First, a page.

Accuser Testifies Against Navy Quarterback

By Steve Vogel
Washington Post Staff Writer
Wednesday, July 12, 2006

The court-martial of Navy quarterback Lamar S. Owens Jr. opened yesterday with a female midshipman accusing him of raping her as she slept in her dorm room, while his defense attorney described her as a drunken aggressor.

The defense argued that pressure to appear tough on sexual assault left the U.S. Naval Academy overly zealous to make an example of Owens, one of its most high-profile athletes. "He should not be a poster child for a crime he did not commit because he is a football player," defense attorney Reid H. Weingarten said.

The court-martial comes at a time when all the military service academies have been under pressure to combat sexual assault and sexual harassment, particularly after highly publicized cases at the Air Force Academy.

The 20-year-old woman, wearing the white midshipman's uniform with her hair pinned back, spoke in a low and calm monotone through much of her testimony. "I thought something very wrong had happened, and I wanted to do what was right," she said, describing her decision to report the Jan. 29 incident to authorities.

Owens, 22, who led the Navy football team to a victory in the Poinsettia Bowl last season, is being tried on charges of rape, conduct unbecoming an officer and violation of a military protective order. If convicted, he could face life in prison. He sat between defense attorneys, only occasionally looking toward his accuser.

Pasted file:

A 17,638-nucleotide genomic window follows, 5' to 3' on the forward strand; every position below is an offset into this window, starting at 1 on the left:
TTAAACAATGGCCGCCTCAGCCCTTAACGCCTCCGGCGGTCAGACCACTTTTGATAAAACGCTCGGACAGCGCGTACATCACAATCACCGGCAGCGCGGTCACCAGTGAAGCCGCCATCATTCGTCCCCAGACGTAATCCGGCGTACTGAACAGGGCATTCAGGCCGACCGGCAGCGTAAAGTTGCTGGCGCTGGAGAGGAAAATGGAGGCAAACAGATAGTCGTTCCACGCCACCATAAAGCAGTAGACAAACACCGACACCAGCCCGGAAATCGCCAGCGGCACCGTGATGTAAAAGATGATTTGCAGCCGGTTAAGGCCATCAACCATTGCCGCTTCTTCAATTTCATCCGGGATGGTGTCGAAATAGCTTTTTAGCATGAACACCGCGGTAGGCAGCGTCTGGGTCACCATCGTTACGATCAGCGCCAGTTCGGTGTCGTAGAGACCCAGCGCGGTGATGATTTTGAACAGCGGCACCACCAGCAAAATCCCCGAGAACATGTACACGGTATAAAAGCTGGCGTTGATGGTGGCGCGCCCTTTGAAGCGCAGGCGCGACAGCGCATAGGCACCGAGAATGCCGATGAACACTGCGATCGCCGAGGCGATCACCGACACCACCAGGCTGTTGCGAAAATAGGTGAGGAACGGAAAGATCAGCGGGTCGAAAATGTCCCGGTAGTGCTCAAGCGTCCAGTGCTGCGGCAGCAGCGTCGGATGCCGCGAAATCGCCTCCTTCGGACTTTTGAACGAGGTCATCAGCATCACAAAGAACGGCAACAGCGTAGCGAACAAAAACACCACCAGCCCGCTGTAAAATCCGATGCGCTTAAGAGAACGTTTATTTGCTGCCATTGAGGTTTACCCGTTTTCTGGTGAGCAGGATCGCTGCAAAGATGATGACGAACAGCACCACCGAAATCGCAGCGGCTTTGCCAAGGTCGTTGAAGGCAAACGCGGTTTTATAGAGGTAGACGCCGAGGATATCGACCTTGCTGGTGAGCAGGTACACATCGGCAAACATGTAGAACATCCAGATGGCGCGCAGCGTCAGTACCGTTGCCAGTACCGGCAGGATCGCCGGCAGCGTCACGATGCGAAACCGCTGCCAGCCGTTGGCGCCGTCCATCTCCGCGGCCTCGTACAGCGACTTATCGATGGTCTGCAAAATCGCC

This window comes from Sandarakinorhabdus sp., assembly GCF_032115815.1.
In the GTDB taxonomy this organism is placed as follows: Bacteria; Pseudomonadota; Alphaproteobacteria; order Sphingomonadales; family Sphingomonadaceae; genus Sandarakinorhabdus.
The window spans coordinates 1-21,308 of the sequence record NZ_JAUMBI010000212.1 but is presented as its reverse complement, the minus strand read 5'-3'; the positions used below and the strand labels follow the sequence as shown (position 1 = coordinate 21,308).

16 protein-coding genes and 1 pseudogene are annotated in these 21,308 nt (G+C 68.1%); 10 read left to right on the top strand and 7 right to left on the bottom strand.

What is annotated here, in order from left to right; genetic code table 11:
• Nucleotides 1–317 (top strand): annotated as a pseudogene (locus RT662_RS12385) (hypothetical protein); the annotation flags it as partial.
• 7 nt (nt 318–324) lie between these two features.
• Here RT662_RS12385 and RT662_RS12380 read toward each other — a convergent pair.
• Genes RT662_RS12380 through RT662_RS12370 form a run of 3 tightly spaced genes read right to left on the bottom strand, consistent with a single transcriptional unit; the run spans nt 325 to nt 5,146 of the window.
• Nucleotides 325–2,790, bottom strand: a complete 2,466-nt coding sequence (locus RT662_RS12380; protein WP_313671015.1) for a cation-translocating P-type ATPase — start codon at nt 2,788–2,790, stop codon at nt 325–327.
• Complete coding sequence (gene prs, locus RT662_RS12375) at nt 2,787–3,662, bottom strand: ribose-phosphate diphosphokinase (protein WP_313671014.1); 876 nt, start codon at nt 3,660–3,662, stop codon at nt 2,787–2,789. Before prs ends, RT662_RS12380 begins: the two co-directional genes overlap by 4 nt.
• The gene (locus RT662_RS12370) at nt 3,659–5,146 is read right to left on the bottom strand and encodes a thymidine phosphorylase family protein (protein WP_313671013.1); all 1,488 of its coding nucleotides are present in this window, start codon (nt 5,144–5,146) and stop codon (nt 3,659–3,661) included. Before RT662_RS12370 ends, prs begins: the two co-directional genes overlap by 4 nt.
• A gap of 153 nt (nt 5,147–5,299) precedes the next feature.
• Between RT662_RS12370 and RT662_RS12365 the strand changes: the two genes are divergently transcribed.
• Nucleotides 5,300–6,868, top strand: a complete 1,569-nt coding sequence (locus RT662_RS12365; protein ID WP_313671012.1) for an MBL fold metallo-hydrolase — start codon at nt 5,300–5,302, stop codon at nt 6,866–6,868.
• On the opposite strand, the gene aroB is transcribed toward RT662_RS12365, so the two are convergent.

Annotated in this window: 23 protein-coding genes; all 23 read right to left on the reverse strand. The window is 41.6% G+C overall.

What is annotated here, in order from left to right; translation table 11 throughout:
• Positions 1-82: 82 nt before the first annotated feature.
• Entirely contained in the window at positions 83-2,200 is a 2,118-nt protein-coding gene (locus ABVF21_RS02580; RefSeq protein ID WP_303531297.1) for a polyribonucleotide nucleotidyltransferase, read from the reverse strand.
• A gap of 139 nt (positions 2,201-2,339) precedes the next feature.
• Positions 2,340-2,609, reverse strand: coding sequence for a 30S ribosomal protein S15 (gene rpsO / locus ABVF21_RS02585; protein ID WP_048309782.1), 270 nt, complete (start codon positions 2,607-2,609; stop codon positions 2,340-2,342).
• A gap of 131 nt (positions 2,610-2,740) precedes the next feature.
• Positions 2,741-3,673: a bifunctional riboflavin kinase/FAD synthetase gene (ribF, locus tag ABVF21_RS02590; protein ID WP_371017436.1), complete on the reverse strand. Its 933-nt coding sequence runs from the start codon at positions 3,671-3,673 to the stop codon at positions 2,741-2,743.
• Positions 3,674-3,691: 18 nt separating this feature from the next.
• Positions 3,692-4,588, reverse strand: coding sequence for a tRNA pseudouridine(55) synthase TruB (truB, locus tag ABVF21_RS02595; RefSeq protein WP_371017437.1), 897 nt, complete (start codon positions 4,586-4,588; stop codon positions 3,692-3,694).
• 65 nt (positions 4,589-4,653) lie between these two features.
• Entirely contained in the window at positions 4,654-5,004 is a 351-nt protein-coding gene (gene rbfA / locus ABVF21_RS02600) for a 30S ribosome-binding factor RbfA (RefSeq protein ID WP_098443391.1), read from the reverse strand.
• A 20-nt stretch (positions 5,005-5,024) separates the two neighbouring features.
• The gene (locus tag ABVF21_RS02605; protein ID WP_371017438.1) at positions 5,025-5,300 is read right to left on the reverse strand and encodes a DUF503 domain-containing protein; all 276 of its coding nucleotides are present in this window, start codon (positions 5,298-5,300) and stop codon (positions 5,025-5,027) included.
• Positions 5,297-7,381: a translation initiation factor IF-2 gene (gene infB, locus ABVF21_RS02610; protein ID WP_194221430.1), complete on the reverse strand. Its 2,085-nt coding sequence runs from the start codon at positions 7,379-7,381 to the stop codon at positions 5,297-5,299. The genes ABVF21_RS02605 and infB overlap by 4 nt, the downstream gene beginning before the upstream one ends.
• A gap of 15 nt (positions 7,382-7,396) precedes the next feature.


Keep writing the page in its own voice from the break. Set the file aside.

During opening statements at Washington Navy Yard, Weingarten described the woman as a "serial violator" of academy rules and said she had a "very serious drinking problem," regularly going on binges and blacking out.

"As she drank, she became very social and very aggressive with guys," Weingarten said.

During her testimony, the woman described going out with friends Jan. 28 to Acme Bar & Grill in downtown Annapolis and drinking three rum and diet Cokes, two shots of tequila, one Southern Comfort and one Kamikaze.

The woman, whom the Washington Post is not identifying because she is alleging rape, was given immunity by the Naval Academy from being punished for any violations of rules, including underage drinking, in exchange for her testimony.

She testified that she did not remember many details of the evening, including leaving the bar. After the bar closed, according to her testimony, she telephoned her boyfriend, another midshipman, and asked him to walk her back to her room at Bancroft Hall. Back in the room, according to Weingarten, she slapped her boyfriend, and he returned to his room.

About 3:40 a.m., the woman sent a series of badly spelled instant messages from her desktop computer to her boyfriend, asking him to come back and saying she wanted "to cuddle."

"But you slapped me," he replied, according to a copy of the exchange that was saved by the boyfriend and was shown in court yesterday.

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